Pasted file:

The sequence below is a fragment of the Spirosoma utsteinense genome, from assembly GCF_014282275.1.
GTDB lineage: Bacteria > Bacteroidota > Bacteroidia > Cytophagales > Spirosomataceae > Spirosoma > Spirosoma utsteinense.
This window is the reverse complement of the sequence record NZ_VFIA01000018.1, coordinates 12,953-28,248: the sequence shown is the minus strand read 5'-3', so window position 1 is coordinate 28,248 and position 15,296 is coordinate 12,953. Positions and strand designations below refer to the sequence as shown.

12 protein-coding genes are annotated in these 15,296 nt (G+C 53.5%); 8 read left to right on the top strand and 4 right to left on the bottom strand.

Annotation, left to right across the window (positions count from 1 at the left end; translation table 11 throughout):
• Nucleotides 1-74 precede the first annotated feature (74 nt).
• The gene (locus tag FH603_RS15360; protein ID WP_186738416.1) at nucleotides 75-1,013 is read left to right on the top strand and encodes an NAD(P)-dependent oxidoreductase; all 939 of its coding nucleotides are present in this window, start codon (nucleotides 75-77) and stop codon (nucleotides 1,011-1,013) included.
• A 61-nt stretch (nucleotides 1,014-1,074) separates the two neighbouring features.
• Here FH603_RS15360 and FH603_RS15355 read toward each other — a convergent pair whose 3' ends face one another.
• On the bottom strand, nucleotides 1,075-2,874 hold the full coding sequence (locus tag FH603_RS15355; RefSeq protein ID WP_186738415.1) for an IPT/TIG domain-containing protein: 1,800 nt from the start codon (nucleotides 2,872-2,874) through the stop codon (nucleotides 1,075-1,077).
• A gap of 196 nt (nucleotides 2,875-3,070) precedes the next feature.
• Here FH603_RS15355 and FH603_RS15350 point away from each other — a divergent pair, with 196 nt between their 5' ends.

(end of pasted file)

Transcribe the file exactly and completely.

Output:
The sequence below is a fragment of the Spirosoma utsteinense genome, from assembly GCF_014282275.1.
GTDB lineage: Bacteria > Bacteroidota > Bacteroidia > Cytophagales > Spirosomataceae > Spirosoma > Spirosoma utsteinense.
This window is the reverse complement of the sequence record NZ_VFIA01000018.1, coordinates 12,953-28,248: the sequence shown is the minus strand read 5'-3', so window position 1 is coordinate 28,248 and position 15,296 is coordinate 12,953. Positions and strand designations below refer to the sequence as shown.

12 protein-coding genes are annotated in these 15,296 nt (G+C 53.5%); 8 read left to right on the top strand and 4 right to left on the bottom strand.

Annotation, left to right across the window (positions count from 1 at the left end; translation table 11 throughout):
• Nucleotides 1-74 precede the first annotated feature (74 nt).
• The gene (locus tag FH603_RS15360; protein ID WP_186738416.1) at nucleotides 75-1,013 is read left to right on the top strand and encodes an NAD(P)-dependent oxidoreductase; all 939 of its coding nucleotides are present in this window, start codon (nucleotides 75-77) and stop codon (nucleotides 1,011-1,013) included.
• A 61-nt stretch (nucleotides 1,014-1,074) separates the two neighbouring features.
• Here FH603_RS15360 and FH603_RS15355 read toward each other — a convergent pair whose 3' ends face one another.
• On the bottom strand, nucleotides 1,075-2,874 hold the full coding sequence (locus tag FH603_RS15355; RefSeq protein ID WP_186738415.1) for an IPT/TIG domain-containing protein: 1,800 nt from the start codon (nucleotides 2,872-2,874) through the stop codon (nucleotides 1,075-1,077).
• A gap of 196 nt (nucleotides 2,875-3,070) precedes the next feature.
• Here FH603_RS15355 and FH603_RS15350 point away from each other — a divergent pair, with 196 nt between their 5' ends.